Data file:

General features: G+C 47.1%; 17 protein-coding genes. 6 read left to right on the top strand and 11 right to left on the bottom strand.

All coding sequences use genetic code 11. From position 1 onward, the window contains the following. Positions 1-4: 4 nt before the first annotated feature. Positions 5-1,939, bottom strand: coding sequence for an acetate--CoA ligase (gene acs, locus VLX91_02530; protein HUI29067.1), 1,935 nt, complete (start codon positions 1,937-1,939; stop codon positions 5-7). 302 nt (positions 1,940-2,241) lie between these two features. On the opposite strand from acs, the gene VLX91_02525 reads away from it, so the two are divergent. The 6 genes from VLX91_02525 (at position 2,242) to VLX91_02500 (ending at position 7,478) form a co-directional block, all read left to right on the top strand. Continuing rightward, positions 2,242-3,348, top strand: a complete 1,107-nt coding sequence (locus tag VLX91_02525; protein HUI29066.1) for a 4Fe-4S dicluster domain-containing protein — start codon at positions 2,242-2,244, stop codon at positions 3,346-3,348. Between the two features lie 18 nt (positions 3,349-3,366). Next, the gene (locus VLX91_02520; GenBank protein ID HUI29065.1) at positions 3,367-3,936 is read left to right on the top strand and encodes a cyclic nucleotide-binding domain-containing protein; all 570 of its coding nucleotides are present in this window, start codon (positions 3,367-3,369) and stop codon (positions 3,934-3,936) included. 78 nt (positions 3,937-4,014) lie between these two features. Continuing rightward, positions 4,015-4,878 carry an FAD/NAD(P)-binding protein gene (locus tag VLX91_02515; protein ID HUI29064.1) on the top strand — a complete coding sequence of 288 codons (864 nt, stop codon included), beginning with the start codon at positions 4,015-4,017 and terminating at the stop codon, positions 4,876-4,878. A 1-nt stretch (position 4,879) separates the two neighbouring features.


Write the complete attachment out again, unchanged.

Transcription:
General features: G+C 47.1%; 17 protein-coding genes. 6 read left to right on the top strand and 11 right to left on the bottom strand.

All coding sequences use genetic code 11. From position 1 onward, the window contains the following. Positions 1-4: 4 nt before the first annotated feature. Positions 5-1,939, bottom strand: coding sequence for an acetate--CoA ligase (gene acs, locus VLX91_02530; protein HUI29067.1), 1,935 nt, complete (start codon positions 1,937-1,939; stop codon positions 5-7). 302 nt (positions 1,940-2,241) lie between these two features. On the opposite strand from acs, the gene VLX91_02525 reads away from it, so the two are divergent. The 6 genes from VLX91_02525 (at position 2,242) to VLX91_02500 (ending at position 7,478) form a co-directional block, all read left to right on the top strand. Continuing rightward, positions 2,242-3,348, top strand: a complete 1,107-nt coding sequence (locus tag VLX91_02525; protein HUI29066.1) for a 4Fe-4S dicluster domain-containing protein — start codon at positions 2,242-2,244, stop codon at positions 3,346-3,348. Between the two features lie 18 nt (positions 3,349-3,366). Next, the gene (locus VLX91_02520; GenBank protein ID HUI29065.1) at positions 3,367-3,936 is read left to right on the top strand and encodes a cyclic nucleotide-binding domain-containing protein; all 570 of its coding nucleotides are present in this window, start codon (positions 3,367-3,369) and stop codon (positions 3,934-3,936) included. 78 nt (positions 3,937-4,014) lie between these two features. Continuing rightward, positions 4,015-4,878 carry an FAD/NAD(P)-binding protein gene (locus tag VLX91_02515; protein ID HUI29064.1) on the top strand — a complete coding sequence of 288 codons (864 nt, stop codon included), beginning with the start codon at positions 4,015-4,017 and terminating at the stop codon, positions 4,876-4,878. A 1-nt stretch (position 4,879) separates the two neighbouring features.